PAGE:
Most people in Louisiana support looser marijuana laws
Despite support for decriminalization, immediate reforms appear unlikely
A recent article in the Shreveport Times has brought attention to Louisiana’s tough marijuana laws. Although other states, most notably Colorado and Washington, have taken steps in recent years to legalize or decriminalize minor marijuana possession, in Louisiana marijuana possession can still lead to lengthy jail sentences and steep fines. The tough laws are in spite of recent polls that show a large majority of Louisianians support decriminalizing minor marijuana possession.
Louisianians want softer laws
The poll from late last year found that only 18 percent of people in the state support Louisiana’s current marijuana laws, with over 60 percent supporting replacing current punishments, which can include significant jail time, with fines, according to the Daily Chronic. Furthermore, a significant majority, 68 percent, believe that seriously ill patients should have access to medical marijuana.
Under current state law, possessing of any amount of marijuana can lead to a six-month jail sentence for a first offense. A second offense can result in a five-year jail sentence and $2,500 fine, while a third conviction can lead to a 20-year sentence and a $5,000 fine. If a person has two previous felonies, however, then a third marijuana conviction could result in a life sentence without parole. The poll also found that 71 percent of Louisianians are against life sentences for marijuana possession.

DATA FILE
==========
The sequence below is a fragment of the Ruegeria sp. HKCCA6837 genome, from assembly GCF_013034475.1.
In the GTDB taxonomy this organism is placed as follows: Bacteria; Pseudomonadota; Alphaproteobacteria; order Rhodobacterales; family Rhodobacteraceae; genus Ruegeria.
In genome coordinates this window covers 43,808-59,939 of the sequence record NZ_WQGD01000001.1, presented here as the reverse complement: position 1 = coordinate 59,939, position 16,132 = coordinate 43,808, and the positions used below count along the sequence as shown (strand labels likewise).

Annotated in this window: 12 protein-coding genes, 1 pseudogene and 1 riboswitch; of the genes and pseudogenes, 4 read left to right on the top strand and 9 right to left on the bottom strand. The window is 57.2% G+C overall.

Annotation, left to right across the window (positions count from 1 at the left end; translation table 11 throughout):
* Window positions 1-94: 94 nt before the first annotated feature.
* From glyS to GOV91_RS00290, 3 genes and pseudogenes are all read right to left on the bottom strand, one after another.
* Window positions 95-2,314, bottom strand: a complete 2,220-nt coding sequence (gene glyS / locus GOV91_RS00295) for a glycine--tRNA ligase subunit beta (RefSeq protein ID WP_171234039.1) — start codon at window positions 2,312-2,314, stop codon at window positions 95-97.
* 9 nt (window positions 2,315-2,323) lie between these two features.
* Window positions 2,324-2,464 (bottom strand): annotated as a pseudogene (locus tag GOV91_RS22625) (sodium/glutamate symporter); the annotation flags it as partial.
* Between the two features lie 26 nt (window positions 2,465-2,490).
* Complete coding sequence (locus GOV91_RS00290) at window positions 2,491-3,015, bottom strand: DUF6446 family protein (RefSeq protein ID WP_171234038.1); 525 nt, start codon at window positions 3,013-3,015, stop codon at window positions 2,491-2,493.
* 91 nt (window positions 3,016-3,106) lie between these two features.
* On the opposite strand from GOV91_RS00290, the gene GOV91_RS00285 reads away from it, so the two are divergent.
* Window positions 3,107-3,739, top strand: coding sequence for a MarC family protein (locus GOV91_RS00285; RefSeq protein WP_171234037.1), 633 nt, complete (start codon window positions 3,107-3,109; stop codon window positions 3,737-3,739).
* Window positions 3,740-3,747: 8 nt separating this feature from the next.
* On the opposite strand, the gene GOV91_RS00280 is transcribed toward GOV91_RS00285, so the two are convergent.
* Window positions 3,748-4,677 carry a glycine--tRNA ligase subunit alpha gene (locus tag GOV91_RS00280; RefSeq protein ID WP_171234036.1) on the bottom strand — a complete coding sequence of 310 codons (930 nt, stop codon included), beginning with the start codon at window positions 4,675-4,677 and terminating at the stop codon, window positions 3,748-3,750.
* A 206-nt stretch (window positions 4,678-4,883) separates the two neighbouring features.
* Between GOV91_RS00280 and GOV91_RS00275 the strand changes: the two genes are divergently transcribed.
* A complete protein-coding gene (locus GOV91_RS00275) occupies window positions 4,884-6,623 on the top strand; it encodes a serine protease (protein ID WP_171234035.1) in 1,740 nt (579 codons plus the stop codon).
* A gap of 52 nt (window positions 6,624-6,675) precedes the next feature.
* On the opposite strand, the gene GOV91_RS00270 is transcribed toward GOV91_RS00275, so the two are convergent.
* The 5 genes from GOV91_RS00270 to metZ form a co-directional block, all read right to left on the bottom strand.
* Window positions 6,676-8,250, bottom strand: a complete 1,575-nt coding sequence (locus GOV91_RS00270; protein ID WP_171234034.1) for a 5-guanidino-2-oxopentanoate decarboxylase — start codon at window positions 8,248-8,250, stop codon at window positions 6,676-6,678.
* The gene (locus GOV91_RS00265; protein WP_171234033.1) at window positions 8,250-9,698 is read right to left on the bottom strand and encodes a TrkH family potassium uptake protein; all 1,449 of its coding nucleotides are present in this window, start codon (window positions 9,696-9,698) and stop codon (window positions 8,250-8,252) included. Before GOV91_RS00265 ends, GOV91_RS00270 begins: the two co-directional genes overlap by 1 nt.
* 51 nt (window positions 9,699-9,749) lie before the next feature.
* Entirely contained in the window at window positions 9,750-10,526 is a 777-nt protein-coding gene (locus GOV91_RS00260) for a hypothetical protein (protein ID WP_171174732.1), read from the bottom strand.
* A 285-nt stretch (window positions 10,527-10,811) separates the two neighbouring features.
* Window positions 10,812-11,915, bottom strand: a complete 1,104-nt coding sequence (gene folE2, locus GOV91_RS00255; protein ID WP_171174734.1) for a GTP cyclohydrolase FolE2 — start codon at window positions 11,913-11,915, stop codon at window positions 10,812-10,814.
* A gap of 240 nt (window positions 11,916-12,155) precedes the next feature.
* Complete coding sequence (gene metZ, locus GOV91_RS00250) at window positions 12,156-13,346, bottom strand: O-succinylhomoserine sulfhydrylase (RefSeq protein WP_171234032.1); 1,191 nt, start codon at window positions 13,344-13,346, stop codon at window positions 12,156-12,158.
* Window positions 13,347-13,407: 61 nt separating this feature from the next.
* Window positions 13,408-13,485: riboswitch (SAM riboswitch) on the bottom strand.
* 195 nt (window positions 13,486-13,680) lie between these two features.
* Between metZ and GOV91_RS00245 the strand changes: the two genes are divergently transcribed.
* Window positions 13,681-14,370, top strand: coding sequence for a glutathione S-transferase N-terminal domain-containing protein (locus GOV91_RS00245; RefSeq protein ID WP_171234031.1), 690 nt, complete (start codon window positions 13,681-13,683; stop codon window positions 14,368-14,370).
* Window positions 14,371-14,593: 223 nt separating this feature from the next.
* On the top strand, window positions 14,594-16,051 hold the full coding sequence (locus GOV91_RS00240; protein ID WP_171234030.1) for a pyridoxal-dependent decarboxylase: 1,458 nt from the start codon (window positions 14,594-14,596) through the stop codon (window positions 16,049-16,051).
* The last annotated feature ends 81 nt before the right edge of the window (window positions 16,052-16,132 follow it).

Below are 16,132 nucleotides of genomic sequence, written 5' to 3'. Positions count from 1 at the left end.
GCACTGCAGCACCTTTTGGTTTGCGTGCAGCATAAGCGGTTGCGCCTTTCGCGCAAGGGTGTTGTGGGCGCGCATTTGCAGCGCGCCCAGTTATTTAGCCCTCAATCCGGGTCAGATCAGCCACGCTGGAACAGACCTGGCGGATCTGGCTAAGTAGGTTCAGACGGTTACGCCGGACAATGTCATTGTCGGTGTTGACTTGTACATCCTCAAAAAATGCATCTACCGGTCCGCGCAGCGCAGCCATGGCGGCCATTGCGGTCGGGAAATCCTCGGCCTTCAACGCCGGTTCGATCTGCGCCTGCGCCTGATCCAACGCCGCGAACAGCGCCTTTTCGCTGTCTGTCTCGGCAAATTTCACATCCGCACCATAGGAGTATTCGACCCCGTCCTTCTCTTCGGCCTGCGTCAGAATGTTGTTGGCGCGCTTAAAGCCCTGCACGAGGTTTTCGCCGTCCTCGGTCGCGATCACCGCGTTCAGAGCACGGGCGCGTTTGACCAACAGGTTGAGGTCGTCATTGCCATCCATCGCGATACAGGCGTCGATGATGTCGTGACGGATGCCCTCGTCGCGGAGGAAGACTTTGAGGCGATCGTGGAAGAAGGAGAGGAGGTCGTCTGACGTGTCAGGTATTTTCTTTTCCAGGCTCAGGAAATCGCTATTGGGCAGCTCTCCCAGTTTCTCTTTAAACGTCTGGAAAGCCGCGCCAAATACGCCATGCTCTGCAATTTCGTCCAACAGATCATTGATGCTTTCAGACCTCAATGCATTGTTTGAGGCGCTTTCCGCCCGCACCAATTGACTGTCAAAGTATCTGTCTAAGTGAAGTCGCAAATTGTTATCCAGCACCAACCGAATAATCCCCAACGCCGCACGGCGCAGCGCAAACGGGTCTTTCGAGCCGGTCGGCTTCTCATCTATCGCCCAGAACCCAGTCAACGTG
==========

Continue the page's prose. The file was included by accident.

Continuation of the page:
Significant change unlikely
Despite the popular support for looser marijuana laws, however, significant change seems to be unlikely in the foreseeable future. A bill in 2013 that would have softened penalties for repeat offenders failed to pass and there has been little discussion among lawmakers about actually legalizing or decriminalizing marijuana.
However, supporters of reform say there is a growing movement to reform the sentencing guidelines for marijuana offenses in the state. Advocates of lighter sentences say that imposing shorter jail terms on offenders would help ease high incarceration rates in Louisiana and save taxpayers millions of dollars. They also note that the key to reducing drug use and addiction is not to throw nonviolent offenders in jail, but rather to treat drug addiction as a public health problem.
Louisiana’s drug laws, as the above article shows, are some of the toughest in the nation. People caught in possession of even a tiny amount of marijuana face the prospect of serious jail time, not to mention the long-term damage a criminal record can do to their reputation and ability to earn a livelihood.
Anybody facing a drug charge needs to talk to a criminal defense attorney immediately. A dedicated advocate can help fight for their clients’ rights and interests when going up against a drug or other serious criminal charge.